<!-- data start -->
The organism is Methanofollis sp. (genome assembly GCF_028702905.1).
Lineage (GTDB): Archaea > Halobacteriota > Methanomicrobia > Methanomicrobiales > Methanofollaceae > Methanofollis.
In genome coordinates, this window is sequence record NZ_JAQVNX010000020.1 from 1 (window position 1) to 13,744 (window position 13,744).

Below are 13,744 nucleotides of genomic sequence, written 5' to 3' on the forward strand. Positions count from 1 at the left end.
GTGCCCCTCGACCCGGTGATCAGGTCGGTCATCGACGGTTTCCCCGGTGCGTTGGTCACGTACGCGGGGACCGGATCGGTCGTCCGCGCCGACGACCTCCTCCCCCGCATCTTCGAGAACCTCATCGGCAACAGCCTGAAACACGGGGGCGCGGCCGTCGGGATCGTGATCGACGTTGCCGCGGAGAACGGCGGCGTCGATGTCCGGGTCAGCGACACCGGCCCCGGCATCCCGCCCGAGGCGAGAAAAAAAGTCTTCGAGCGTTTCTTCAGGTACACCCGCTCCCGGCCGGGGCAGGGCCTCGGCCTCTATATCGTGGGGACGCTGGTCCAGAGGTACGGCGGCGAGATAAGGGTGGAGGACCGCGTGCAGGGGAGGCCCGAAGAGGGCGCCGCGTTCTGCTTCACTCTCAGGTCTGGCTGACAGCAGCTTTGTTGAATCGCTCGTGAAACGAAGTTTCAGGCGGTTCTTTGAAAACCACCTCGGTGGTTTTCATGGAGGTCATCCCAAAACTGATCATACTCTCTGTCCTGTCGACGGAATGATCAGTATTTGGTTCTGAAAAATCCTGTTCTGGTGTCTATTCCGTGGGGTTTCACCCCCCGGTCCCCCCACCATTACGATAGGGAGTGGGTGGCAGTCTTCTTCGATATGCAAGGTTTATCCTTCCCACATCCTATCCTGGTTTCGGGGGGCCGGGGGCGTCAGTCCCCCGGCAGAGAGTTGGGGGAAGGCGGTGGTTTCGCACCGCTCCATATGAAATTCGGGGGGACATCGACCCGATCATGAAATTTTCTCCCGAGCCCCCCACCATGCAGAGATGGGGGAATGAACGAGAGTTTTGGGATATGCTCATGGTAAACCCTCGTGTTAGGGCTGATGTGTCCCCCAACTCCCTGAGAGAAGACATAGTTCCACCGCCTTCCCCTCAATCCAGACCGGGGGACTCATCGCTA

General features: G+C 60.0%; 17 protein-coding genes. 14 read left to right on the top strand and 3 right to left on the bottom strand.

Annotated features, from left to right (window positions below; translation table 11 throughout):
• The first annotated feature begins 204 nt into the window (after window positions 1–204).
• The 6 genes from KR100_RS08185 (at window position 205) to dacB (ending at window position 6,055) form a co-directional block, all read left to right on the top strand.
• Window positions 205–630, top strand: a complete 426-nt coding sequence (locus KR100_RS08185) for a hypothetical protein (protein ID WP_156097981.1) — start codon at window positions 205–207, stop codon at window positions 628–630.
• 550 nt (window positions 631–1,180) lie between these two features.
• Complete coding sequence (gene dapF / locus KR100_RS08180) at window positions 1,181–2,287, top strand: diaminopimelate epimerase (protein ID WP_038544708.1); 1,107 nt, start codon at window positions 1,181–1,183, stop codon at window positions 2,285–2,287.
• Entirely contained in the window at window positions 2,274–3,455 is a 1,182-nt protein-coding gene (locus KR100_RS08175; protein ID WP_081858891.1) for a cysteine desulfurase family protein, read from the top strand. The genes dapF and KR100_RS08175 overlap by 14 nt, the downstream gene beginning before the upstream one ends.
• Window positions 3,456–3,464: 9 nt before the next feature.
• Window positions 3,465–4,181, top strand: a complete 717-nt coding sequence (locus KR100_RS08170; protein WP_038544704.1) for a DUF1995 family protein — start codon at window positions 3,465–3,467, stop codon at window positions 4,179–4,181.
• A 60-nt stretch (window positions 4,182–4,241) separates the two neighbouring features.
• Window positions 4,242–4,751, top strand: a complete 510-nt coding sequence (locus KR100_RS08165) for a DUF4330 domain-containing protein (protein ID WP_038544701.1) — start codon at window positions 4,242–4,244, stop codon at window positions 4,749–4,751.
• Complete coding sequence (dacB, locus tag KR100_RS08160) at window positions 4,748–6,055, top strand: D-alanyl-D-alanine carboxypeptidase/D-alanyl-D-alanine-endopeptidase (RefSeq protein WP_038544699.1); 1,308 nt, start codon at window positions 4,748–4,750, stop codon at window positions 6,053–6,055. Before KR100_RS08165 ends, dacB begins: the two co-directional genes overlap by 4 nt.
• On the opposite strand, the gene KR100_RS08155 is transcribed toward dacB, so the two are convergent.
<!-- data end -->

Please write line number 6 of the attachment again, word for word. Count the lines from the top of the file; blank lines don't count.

General features: G+C 60.0%; 17 protein-coding genes. 14 read left to right on the top strand and 3 right to left on the bottom strand.